Ricketts goes Egypt in red, green, and black.
Hersh Cohen; Neubauer
Owen; Rose; Hill
Silkscreens by Barker, screenprints by Shahn,
Civic Insomnia, James Joyce added on.
A binding by Martin (as good as Bonet),
The nourishing page as a secret buffet.
Ashendene, doves, rampant lions, birds and bulls,
Fables in Hebrew for reading in shuls.
Dactyl and anapest: poets’ delight:
TRA la la, DUM de dum, into the night....
Grolier Collects II thus aims to air
Two requirements needed for a book:
Th’ creator and the reader: they’re a pair –
Plus one – a trio: never overlook
The one who found the object and who took
An owner’s interest in it, with ambition
First to hold and then to have. Go look!
For now (concluding prolix exposition)
This preface sends you off to see the exhibition.
Exhibition: "The Grolier Club Collects II"
December 9, 2015-February 6, 2016.
Location: The Grolier Club, 47 East 60th Street, New York, NY 10022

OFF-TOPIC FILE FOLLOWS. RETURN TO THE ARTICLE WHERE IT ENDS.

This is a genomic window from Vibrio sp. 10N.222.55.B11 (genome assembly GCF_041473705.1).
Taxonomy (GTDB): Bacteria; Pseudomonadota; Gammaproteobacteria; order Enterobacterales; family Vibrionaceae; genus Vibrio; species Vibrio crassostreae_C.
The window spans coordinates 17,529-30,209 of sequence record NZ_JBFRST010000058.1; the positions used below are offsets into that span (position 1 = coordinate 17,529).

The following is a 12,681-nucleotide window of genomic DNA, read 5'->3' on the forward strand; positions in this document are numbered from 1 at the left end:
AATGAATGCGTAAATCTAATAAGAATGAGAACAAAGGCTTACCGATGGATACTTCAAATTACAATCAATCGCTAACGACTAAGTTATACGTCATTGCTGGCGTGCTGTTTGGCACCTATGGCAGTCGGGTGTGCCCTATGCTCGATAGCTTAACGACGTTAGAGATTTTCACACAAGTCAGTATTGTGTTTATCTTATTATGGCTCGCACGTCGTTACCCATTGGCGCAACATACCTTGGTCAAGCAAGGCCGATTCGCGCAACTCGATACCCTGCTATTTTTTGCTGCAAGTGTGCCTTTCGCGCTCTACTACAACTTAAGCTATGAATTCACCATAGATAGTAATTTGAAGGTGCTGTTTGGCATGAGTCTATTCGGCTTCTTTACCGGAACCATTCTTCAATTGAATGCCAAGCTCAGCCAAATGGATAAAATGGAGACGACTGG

"Behind every great collection lies a great story. That was the premise of the first Grolier Club Collects show in 2002/2003, and a dozen years later it remains the central idea of The Grolier Club Collects II, a gathering of books, manuscripts and works on paper drawn from the international membership of the Grolier Club. Reflecting the breadth and quality of those members’ varied collecting interests, the exhibition encompasses medieval manuscripts and early printed books as well as contemporary literature; rarities ranging from Old Master drawings and prints, to nineteenth- and twentieth-century posters, cartoons and ephemera to livres d’artiste, children’s books, book objects, and photographs. Each object comes with a tale, written by the collector, describing how and when the book, manuscript, or print was acquired, under what circumstances, how it fits (or does NOT fit) into an overall collecting scheme and—most importantly—why it is precious to the collector."
Gallery Hours: Monday-Saturday, 10 am-5 pm. The exhibition will be closed for private events on Thursday December 17 and Friday December 18. The Club will be closed on December 24-26 for the Christmas holiday, and December 31-January 1 for the New Year holiday.